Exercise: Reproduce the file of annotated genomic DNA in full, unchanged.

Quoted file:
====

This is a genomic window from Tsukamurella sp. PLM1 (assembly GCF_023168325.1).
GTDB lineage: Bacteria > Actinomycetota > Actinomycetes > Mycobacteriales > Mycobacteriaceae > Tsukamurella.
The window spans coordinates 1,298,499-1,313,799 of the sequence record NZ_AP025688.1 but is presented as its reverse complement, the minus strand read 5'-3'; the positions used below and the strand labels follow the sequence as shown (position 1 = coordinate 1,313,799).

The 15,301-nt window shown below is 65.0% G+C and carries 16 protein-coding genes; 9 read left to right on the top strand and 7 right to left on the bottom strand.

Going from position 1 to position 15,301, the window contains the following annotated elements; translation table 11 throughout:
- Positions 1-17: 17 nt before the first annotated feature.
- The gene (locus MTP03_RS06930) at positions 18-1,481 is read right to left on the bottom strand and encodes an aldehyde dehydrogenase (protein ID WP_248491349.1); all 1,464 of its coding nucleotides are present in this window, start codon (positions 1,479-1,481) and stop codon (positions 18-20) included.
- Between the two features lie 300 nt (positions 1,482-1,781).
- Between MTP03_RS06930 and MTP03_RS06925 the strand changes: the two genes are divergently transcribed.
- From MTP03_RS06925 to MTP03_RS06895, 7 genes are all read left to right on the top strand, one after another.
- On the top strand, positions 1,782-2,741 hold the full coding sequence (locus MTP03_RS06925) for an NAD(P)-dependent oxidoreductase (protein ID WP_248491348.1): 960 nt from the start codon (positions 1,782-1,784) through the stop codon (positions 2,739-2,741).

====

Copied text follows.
This is a genomic window from Tsukamurella sp. PLM1 (assembly GCF_023168325.1).
GTDB lineage: Bacteria > Actinomycetota > Actinomycetes > Mycobacteriales > Mycobacteriaceae > Tsukamurella.
The window spans coordinates 1,298,499-1,313,799 of the sequence record NZ_AP025688.1 but is presented as its reverse complement, the minus strand read 5'-3'; the positions used below and the strand labels follow the sequence as shown (position 1 = coordinate 1,313,799).

The 15,301-nt window shown below is 65.0% G+C and carries 16 protein-coding genes; 9 read left to right on the top strand and 7 right to left on the bottom strand.

Going from position 1 to position 15,301, the window contains the following annotated elements; translation table 11 throughout:
- Positions 1-17: 17 nt before the first annotated feature.
- The gene (locus MTP03_RS06930) at positions 18-1,481 is read right to left on the bottom strand and encodes an aldehyde dehydrogenase (protein ID WP_248491349.1); all 1,464 of its coding nucleotides are present in this window, start codon (positions 1,479-1,481) and stop codon (positions 18-20) included.
- Between the two features lie 300 nt (positions 1,482-1,781).
- Between MTP03_RS06930 and MTP03_RS06925 the strand changes: the two genes are divergently transcribed.
- From MTP03_RS06925 to MTP03_RS06895, 7 genes are all read left to right on the top strand, one after another.
- On the top strand, positions 1,782-2,741 hold the full coding sequence (locus MTP03_RS06925) for an NAD(P)-dependent oxidoreductase (protein ID WP_248491348.1): 960 nt from the start codon (positions 1,782-1,784) through the stop codon (positions 2,739-2,741).